Tennessee Governor to sign ‘heartbeat’ Bill into law

The Governor of Tennessee has announced that he will sign a Bill protecting unborn babies from abortion once a heartbeat can be detected.

Governor Bill Lee tweeted: “One of the most important things we can do to be pro-family is to protect the rights of the most vulnerable in our state, and there is none more vulnerable than the unborn.”

House Bill 2263 will prevent an abortion from taking place once a heartbeat can be detected, usually around the sixth week of pregnancy. Abortions after that time will only be permitted if there is a medical emergency.

Down’s Syndrome

Before proceeding with an abortion, doctors must tell the mother the gestational age of her unborn child, display ultrasound images and play her child’s heartbeat if audible.

The legislation prevents unborn babies from being aborted on the grounds of race, sex, or Down’s syndrome.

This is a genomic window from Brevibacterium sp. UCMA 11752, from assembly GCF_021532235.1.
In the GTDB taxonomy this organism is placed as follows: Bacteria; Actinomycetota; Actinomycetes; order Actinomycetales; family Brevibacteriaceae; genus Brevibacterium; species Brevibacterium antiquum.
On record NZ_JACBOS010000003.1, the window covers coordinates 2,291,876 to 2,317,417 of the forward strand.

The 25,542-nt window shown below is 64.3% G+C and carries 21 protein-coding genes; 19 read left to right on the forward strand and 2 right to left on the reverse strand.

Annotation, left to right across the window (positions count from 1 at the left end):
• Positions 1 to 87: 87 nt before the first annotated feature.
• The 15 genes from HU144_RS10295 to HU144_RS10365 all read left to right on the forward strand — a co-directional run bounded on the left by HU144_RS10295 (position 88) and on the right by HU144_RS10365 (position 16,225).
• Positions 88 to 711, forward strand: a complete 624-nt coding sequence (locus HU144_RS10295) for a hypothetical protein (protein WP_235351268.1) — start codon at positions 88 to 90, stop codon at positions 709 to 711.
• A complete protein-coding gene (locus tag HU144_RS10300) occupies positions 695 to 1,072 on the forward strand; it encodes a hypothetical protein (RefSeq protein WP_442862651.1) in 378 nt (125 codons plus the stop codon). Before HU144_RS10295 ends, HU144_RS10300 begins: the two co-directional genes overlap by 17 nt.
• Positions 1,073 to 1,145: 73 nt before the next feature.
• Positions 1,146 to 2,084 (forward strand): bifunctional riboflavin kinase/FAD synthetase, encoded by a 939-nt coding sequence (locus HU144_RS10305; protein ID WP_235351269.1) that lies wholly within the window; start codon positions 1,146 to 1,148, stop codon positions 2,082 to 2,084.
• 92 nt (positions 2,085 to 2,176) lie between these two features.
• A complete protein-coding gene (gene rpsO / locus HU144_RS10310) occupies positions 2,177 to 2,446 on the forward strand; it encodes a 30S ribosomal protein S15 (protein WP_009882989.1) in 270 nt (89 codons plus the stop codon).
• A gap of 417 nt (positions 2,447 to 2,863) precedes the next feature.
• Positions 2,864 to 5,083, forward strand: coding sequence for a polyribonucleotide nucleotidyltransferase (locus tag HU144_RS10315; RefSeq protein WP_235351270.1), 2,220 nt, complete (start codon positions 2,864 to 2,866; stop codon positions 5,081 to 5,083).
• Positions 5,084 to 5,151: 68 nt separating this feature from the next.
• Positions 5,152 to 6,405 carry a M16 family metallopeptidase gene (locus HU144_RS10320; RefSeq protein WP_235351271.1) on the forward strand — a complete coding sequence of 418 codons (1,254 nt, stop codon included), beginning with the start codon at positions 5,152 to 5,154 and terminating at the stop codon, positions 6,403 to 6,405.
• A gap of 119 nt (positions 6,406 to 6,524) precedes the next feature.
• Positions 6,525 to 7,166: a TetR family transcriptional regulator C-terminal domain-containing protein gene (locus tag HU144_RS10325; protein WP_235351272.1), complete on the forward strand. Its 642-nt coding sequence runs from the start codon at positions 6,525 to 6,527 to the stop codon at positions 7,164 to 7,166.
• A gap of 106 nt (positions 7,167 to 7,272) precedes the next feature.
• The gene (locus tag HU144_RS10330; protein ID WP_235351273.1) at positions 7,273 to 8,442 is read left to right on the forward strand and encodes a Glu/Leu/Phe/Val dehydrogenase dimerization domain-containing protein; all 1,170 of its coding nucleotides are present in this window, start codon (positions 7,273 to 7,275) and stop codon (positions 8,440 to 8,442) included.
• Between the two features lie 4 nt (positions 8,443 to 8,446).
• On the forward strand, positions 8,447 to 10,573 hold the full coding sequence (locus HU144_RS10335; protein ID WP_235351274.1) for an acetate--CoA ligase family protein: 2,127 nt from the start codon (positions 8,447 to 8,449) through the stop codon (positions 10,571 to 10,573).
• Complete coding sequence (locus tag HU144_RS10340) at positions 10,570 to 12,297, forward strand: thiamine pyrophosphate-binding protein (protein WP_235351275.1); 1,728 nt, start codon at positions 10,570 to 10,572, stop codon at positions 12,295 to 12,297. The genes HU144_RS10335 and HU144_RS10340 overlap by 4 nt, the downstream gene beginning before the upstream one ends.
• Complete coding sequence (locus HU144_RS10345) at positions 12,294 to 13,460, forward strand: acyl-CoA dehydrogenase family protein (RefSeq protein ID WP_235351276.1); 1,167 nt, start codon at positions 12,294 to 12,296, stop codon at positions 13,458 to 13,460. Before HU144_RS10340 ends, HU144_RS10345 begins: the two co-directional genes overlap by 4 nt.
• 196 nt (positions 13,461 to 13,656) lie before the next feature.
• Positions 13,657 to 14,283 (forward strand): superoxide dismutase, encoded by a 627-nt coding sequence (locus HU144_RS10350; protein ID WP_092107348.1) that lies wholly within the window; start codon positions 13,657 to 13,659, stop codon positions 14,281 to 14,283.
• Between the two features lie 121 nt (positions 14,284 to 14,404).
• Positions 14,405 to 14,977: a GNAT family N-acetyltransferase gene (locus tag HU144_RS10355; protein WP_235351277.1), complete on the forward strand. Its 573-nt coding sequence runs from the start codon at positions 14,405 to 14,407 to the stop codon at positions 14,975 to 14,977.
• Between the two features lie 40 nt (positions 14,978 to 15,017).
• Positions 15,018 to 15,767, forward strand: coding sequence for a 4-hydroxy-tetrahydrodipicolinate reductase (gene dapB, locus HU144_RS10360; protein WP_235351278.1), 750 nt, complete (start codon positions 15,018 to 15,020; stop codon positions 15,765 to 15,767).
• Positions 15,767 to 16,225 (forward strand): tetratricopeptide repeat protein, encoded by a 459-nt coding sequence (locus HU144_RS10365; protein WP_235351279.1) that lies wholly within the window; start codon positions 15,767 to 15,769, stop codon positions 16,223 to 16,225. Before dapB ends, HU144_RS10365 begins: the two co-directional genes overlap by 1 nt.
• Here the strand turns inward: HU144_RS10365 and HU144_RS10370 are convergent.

The Bill also requires facilities which perform more than 50 abortions a year to inform mothers that it may be possible to reverse a chemical abortion if the second pill has not been taken. If facilities do not do this, they can be fined up to $10,000.

Governor Lee called it “the strongest pro-life law in our state’s history”.

Pro-life laws

The Bill follows several other US states which passed laws last year protecting unborn babies from abortion after a heartbeat is detected.

In December, the US Supreme Court refused to block a Kentucky law requiring doctors to describe ultrasound images to mothers seeking an abortion.

Abortion doctors were appealing a previous ruling upholding the law, which would also require doctors to play mothers their child’s heartbeat.

Lawyers for Kentucky had said that “nothing can better inform a patient of the nature and consequences of an abortion than actually seeing an image of the fetus who will be aborted and receiving a medically-accurate description of that image”.

Also see:


Louisiana governor signs strong pro-life law

Georgia becomes fourth US state to pass heartbeat Bill this year

US states move to protect unborn

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